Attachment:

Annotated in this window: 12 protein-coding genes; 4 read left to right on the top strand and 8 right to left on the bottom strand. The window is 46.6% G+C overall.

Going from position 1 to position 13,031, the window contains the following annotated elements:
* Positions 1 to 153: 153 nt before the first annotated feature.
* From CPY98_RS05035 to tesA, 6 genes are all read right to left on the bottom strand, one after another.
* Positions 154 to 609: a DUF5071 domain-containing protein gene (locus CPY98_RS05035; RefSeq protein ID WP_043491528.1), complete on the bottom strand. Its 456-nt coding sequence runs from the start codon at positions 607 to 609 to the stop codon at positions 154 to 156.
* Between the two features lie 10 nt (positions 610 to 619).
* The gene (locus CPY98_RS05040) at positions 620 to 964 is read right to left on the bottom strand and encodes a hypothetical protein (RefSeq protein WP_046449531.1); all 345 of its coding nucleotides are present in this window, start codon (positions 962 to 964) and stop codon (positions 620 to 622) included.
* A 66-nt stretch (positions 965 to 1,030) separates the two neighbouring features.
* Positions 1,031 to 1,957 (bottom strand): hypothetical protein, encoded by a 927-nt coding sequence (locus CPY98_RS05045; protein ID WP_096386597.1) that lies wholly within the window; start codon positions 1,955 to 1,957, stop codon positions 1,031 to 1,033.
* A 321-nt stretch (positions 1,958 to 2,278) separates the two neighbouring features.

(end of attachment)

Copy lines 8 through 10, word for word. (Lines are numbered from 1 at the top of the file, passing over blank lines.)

* A 66-nt stretch (positions 965 to 1,030) separates the two neighbouring features.
* Positions 1,031 to 1,957 (bottom strand): hypothetical protein, encoded by a 927-nt coding sequence (locus CPY98_RS05045; protein ID WP_096386597.1) that lies wholly within the window; start codon positions 1,955 to 1,957, stop codon positions 1,031 to 1,033.
* A 321-nt stretch (positions 1,958 to 2,278) separates the two neighbouring features.